Western colonialism was such a mess because even many of the missionaries weren’t adequately focused on true and vital conversions to Christianity; they also thought it necessary to make everyone into Western-style people (and “second class” Western-style people at that). We Christians have failed our Asian brothers and sisters in varying degrees, but it remains our fault. It is not the fault of “Christianity.” Chesterton was right: Christianity as the inspiration for a social ideal “hasn’t been ‘tried’ yet" - its boundless human resources have scarcely been tapped in terms of its capacity to make life in this present world more true, more beautiful, more fraternal. What I call “Christendom 1.0” was a deeply flawed piece of “software” (forgive the analogy) that eventually corrupted, yet a lot got accomplished insofar as it freed the Gospel to touch society.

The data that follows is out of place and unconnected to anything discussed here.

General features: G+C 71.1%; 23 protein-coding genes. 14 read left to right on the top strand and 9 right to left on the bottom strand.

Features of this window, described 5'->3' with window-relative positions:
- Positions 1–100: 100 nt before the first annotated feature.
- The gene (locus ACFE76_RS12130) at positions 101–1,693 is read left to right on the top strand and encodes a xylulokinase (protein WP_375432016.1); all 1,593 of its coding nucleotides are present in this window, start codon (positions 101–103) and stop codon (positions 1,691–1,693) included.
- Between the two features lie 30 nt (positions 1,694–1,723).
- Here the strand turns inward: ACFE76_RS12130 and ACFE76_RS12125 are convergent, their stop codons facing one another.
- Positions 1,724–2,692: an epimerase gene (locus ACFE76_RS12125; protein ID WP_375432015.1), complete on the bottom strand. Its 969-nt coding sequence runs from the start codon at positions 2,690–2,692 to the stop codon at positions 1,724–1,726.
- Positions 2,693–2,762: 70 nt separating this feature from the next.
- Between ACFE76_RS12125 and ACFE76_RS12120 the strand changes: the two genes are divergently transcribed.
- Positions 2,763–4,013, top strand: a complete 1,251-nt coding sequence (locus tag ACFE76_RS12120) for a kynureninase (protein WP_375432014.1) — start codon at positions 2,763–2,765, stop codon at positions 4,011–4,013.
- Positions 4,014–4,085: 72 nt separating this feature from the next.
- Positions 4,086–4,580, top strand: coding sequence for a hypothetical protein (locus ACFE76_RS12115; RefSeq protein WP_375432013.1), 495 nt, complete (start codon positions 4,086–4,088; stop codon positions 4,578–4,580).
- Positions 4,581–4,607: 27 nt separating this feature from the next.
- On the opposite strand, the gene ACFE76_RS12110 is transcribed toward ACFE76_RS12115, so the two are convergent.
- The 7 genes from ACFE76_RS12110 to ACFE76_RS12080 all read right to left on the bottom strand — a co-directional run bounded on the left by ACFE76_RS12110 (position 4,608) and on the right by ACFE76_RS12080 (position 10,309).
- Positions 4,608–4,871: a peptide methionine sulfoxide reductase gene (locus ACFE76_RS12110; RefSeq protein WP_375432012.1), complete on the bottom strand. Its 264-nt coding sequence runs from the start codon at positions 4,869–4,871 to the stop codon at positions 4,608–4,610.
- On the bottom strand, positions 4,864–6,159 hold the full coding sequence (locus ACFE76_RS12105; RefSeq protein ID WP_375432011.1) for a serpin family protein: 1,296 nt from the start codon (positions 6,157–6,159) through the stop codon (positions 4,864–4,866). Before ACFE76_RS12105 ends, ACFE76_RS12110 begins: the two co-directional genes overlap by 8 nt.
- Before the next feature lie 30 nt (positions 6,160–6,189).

Dare we hope, someday, for a “Christendom 2.0” that is drawn together by Jesus Christ in human solidarity, respect for freedom, human dignity, love for the poor and works of mercy? It would be personalist and communitarian, and founded on Christ’s presence through evangelical love - agape, caritas, especially “fraternal charity” (such as Jacques Maritain envisioned and tried to outline, in works such as Integral Humanism that profoundly influenced the vision of Vatican II). Perhaps rather than calling it “a New Christendom” we need another “less loaded” term, which won't encourage the powers of this world to make the same mistake as before, and think that evangelization is a tool for increasing and consolidating their grip on things and making themselves rich. (Though in the 21st century, one doubts that the powers of the world would care about or even comprehend such terms or the ideal they try to express. In any case, let us remember to care about these possibilities and pray for their realization.)